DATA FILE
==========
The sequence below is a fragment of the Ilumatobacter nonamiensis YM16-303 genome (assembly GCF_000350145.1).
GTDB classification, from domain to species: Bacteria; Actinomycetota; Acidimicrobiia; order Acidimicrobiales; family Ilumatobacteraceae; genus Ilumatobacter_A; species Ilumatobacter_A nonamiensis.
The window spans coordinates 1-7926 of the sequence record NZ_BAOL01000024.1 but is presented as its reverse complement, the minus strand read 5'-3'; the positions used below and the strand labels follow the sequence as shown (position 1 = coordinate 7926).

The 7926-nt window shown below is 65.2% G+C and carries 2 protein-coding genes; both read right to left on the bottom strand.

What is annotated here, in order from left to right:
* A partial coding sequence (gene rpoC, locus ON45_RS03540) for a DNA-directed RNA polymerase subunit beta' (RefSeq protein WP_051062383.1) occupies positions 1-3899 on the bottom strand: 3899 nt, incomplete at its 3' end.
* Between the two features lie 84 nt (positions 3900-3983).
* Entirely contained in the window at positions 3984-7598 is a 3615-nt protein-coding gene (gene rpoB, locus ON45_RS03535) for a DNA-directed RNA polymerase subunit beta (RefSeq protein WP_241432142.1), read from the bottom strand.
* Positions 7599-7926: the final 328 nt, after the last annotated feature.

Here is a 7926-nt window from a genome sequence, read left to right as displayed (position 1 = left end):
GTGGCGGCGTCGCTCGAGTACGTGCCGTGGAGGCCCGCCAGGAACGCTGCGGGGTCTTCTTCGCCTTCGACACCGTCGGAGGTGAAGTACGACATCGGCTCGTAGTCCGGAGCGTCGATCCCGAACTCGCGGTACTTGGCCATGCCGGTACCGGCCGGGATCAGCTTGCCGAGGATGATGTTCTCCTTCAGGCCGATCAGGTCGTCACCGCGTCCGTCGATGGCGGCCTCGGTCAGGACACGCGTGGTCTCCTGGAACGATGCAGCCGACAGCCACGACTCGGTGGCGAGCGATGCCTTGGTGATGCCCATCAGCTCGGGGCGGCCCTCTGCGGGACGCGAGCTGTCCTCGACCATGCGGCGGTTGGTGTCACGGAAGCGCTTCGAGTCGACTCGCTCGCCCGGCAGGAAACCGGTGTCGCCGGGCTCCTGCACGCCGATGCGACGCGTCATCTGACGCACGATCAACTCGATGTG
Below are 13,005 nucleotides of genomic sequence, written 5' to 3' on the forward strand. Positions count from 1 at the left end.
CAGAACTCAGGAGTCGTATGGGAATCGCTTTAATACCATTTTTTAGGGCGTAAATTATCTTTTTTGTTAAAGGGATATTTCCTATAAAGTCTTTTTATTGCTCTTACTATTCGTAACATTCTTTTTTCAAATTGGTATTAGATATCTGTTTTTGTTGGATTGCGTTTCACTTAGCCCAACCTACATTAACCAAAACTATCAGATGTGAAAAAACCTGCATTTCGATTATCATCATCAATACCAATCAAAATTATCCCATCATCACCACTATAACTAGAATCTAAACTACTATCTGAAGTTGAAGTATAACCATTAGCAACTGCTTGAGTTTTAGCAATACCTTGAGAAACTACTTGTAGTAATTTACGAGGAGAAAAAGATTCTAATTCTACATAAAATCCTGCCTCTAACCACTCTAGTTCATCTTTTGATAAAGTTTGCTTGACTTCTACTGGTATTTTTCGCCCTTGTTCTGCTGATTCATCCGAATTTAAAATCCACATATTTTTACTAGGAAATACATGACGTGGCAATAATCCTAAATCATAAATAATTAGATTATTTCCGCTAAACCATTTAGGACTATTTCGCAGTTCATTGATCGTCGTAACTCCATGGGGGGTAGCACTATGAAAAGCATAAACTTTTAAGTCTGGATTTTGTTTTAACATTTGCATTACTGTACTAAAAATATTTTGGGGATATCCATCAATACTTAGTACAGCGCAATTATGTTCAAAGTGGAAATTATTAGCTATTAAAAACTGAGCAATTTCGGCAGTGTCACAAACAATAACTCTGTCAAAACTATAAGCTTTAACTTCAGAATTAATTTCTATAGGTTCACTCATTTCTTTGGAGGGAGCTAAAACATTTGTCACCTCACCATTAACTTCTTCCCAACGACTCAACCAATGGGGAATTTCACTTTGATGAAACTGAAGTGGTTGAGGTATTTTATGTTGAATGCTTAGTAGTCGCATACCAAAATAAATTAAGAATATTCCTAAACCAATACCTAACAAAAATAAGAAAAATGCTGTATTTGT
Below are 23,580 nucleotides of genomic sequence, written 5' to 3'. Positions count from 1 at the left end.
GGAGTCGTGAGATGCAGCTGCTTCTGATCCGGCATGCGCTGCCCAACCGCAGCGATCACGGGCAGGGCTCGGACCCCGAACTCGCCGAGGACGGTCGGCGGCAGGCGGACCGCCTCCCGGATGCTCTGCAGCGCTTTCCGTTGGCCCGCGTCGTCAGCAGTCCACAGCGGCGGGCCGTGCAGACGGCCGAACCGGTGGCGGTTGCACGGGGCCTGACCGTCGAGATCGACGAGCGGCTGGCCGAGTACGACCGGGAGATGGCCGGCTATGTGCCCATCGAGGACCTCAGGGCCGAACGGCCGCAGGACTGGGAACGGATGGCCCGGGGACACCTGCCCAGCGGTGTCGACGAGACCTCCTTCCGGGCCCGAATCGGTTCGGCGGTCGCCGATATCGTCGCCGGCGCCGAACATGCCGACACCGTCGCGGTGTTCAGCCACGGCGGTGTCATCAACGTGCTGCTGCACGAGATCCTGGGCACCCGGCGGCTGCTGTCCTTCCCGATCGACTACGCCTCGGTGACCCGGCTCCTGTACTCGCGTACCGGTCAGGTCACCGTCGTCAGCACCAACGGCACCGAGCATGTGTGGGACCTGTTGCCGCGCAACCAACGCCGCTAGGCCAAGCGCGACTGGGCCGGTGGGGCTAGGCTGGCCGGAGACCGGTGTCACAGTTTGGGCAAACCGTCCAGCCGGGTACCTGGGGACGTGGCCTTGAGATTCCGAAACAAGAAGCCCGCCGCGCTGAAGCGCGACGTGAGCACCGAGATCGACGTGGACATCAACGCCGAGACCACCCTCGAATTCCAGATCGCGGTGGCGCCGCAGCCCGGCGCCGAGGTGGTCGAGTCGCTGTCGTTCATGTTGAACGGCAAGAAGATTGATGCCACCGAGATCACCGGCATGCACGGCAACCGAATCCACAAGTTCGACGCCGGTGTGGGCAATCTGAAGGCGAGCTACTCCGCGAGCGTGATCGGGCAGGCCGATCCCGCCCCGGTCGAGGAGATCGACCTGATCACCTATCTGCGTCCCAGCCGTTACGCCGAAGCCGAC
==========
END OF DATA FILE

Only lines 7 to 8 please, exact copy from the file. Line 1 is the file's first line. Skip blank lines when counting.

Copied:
* Between the two features lie 84 nt (positions 3900-3983).
* Entirely contained in the window at positions 3984-7598 is a 3615-nt protein-coding gene (gene rpoB, locus ON45_RS03535) for a DNA-directed RNA polymerase subunit beta (RefSeq protein WP_241432142.1), read from the bottom strand.